“Top Secret!” tells the story of Nick Rivers (Val Kilmer), a ragingly popular rock star, who travels to East Berlin for a concert and uncovers a fiendish plot of the East German government. With the help of a beautiful woman searching for her scientist fathers, Rivers tries to stop the delivery of a superweapon.
This film was made back in the day when the only competition for spoof movies was Mel Brooks, and there was plenty of room in the cinemas for both his and the ZAZ team. Ripe with sight gags and slapstick, “Top Secret!” is a hilarious film. It’s plot isn’t any worse than the films it was sending up, and it manages to actually tell a story rather than string together pop culture references, which is what we see now.
I’ve loved most of what the ZAZ team has put together, going back as far as “Kentucky Fried Movie,” and this 1984 release was one of their best films to date.
DVD features include a commentary by the directors and producers, four alternate scenes, the original theatrical trailer and a storyboard gallery.
I hate to fall into the cliche ranting of a critic, but I saw very little value in “Cheech and Chong Still Smokin’.” However, I did see “Up in Smoke” while I was in college, and while it wasn’t a great movie, it did make me laugh.
By the time Cheech Marin and Tommy Chong got to make “Still Smokin’,” they had fallen into utter complacency. The story follows the comedy team as they travel to the Netherlands where they are mistaken for Burt Reynolds and Dolly Parton, who were supposed to be attending a film festival in their honor. The plot – if you could call it a plot – follows Cheech and Chong as they fantasize about being famous abroad and cobble together unfunny bits for their live show.
This film is nothing more than an excuse to cobble together some sketches, which range from utterly dull and stupid to mildly titillating due to some nude nubile actresses. The film ends with a sequence from their stand-up comedy show. This is the better part of the film as their live performances at least seemed a little better planned and more rehearsed.
Still, I’d go for their earlier film works, which actually showed some forethought, even it was very low-brow.
Before Eddie Murphy was impaling audiences with comedic poison like “The Adventures of Pluto Nash” and “Meet Dave,” he was still making some really great films. “Coming to America” let him end the 1980s in style (after a minor hiccup from “Best Defense”), and it put him in the spotlight as much as “Trading Places” and “Beverly Hills Cop” did. (Of course, a lot of this help came from director John Landis, who also directed Murphy in “Trading Places.”)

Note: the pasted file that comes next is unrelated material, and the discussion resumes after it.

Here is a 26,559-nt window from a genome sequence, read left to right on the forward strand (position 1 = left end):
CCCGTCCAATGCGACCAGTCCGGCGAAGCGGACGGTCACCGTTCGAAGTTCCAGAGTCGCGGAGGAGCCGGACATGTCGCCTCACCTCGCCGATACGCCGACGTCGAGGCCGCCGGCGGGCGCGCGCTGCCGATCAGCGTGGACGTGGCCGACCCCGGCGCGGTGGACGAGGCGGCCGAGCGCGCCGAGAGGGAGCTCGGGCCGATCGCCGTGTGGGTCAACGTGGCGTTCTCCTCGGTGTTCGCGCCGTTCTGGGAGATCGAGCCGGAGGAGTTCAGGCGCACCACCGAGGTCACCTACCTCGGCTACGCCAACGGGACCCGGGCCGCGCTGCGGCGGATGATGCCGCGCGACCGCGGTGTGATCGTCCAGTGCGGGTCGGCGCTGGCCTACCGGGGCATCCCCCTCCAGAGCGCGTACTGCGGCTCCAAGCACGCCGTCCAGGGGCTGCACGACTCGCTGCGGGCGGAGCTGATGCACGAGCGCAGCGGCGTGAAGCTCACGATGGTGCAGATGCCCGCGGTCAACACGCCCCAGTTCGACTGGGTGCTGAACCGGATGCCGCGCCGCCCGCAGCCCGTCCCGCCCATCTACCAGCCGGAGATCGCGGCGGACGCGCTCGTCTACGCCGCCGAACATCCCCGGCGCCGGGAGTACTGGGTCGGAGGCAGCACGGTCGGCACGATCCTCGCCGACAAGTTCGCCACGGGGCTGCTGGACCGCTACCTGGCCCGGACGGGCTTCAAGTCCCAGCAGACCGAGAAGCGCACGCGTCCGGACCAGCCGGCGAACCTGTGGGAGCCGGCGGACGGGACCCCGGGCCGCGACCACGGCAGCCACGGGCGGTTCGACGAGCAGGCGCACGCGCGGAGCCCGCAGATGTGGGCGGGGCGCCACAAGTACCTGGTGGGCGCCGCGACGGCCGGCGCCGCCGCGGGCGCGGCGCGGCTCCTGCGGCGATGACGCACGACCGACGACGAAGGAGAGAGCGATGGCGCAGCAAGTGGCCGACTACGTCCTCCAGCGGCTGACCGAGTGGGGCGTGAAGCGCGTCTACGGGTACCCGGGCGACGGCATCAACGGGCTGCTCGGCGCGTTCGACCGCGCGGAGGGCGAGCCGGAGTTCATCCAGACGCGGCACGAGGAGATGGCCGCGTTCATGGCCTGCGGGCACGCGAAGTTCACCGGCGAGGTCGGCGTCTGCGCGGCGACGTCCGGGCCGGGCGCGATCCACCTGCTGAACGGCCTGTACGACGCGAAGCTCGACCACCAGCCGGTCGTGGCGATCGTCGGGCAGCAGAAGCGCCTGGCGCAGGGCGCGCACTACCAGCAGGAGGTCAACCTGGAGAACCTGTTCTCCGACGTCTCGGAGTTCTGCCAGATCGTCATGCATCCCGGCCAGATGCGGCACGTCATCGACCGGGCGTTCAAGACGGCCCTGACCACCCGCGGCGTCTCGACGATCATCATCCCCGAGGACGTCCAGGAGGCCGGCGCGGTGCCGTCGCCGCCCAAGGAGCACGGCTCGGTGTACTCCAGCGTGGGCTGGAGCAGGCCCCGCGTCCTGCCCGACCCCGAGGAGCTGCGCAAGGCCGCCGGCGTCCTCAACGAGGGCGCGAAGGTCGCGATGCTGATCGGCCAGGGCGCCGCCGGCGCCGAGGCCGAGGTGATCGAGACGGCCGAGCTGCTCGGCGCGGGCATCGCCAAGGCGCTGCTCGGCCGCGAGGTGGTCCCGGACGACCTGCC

“Coming to America” tells the story of Prince Akeem (Murphy), who has left his kingdom in Africa to find a willing bride in New York City. It’s a standard fish-out-of-water comedy with a rather sweet love story in the background. Along for the ride is Arsenio Hall as his manservant, who makes a splash on the big screen before he made his TV show a hit.
“Coming to America” is very funny and shows Eddie Murphy in his prime. It also gave him a chance to show his acting talent by playing a variety of characters, a skill which since has been overdone with the “Nutty Professor” movies and “Norbit.” Still, with this film being the first time Murphy tried the multi-role schtick, it’s impressive and quite hilarious.
Catch “Coming to America” again on DVD, and you’ll be treated to Murphy’s last good film of the 80s, and his last hit before he revived his career in 1996 with “The Nutty Professor” which led to him becoming a family film name with “Doctor Dolittle” in 1998... but let’s save those for when the studios release their “I Love the 90s” collection in a few years.
Additional recent “I Love the 80s” titles from Paramount include:
Eddie Murphy Raw
The Golden Child
Naked Gun: From the Files of Police Squad!
An Officer and a Gentleman
Tucker: The Man and His Dream
U2: Rattle and Hum
Young Sherlock Holmes